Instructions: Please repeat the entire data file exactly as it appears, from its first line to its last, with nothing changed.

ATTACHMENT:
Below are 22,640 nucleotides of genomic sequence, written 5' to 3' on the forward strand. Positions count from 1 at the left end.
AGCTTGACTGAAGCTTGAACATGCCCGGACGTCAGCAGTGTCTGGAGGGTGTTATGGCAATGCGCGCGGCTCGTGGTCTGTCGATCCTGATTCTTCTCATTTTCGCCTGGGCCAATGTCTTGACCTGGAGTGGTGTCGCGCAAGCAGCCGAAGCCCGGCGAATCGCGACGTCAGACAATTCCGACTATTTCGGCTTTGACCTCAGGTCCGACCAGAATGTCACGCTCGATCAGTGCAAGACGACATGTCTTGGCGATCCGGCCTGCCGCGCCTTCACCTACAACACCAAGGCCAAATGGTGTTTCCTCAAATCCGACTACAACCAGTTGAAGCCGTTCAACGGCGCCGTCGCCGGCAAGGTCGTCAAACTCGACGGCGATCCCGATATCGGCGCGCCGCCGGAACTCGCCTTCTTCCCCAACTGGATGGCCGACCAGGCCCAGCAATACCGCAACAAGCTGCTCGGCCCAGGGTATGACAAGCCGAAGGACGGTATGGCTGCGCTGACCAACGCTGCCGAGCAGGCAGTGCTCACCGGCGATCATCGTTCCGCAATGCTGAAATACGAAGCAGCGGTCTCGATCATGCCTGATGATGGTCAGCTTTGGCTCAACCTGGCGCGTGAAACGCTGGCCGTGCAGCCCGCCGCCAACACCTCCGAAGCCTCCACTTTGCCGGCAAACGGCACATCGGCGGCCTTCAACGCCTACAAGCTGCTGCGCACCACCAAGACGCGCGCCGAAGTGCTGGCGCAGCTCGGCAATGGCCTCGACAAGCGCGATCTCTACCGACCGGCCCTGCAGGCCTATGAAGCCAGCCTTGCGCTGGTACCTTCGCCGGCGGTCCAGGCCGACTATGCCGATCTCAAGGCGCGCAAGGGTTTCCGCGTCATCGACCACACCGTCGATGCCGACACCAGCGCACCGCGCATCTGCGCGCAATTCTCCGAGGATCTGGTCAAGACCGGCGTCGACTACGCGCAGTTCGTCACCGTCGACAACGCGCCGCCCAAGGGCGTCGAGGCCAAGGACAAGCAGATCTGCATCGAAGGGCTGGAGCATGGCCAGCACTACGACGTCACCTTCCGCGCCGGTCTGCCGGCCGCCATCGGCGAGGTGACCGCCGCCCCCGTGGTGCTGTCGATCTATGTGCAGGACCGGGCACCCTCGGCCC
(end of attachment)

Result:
Below are 22,640 nucleotides of genomic sequence, written 5' to 3' on the forward strand. Positions count from 1 at the left end.
AGCTTGACTGAAGCTTGAACATGCCCGGACGTCAGCAGTGTCTGGAGGGTGTTATGGCAATGCGCGCGGCTCGTGGTCTGTCGATCCTGATTCTTCTCATTTTCGCCTGGGCCAATGTCTTGACCTGGAGTGGTGTCGCGCAAGCAGCCGAAGCCCGGCGAATCGCGACGTCAGACAATTCCGACTATTTCGGCTTTGACCTCAGGTCCGACCAGAATGTCACGCTCGATCAGTGCAAGACGACATGTCTTGGCGATCCGGCCTGCCGCGCCTTCACCTACAACACCAAGGCCAAATGGTGTTTCCTCAAATCCGACTACAACCAGTTGAAGCCGTTCAACGGCGCCGTCGCCGGCAAGGTCGTCAAACTCGACGGCGATCCCGATATCGGCGCGCCGCCGGAACTCGCCTTCTTCCCCAACTGGATGGCCGACCAGGCCCAGCAATACCGCAACAAGCTGCTCGGCCCAGGGTATGACAAGCCGAAGGACGGTATGGCTGCGCTGACCAACGCTGCCGAGCAGGCAGTGCTCACCGGCGATCATCGTTCCGCAATGCTGAAATACGAAGCAGCGGTCTCGATCATGCCTGATGATGGTCAGCTTTGGCTCAACCTGGCGCGTGAAACGCTGGCCGTGCAGCCCGCCGCCAACACCTCCGAAGCCTCCACTTTGCCGGCAAACGGCACATCGGCGGCCTTCAACGCCTACAAGCTGCTGCGCACCACCAAGACGCGCGCCGAAGTGCTGGCGCAGCTCGGCAATGGCCTCGACAAGCGCGATCTCTACCGACCGGCCCTGCAGGCCTATGAAGCCAGCCTTGCGCTGGTACCTTCGCCGGCGGTCCAGGCCGACTATGCCGATCTCAAGGCGCGCAAGGGTTTCCGCGTCATCGACCACACCGTCGATGCCGACACCAGCGCACCGCGCATCTGCGCGCAATTCTCCGAGGATCTGGTCAAGACCGGCGTCGACTACGCGCAGTTCGTCACCGTCGACAACGCGCCGCCCAAGGGCGTCGAGGCCAAGGACAAGCAGATCTGCATCGAAGGGCTGGAGCATGGCCAGCACTACGACGTCACCTTCCGCGCCGGTCTGCCGGCCGCCATCGGCGAGGTGACCGCCGCCCCCGTGGTGCTGTCGATCTATGTGCAGGACCGGGCACCCTCGGCCC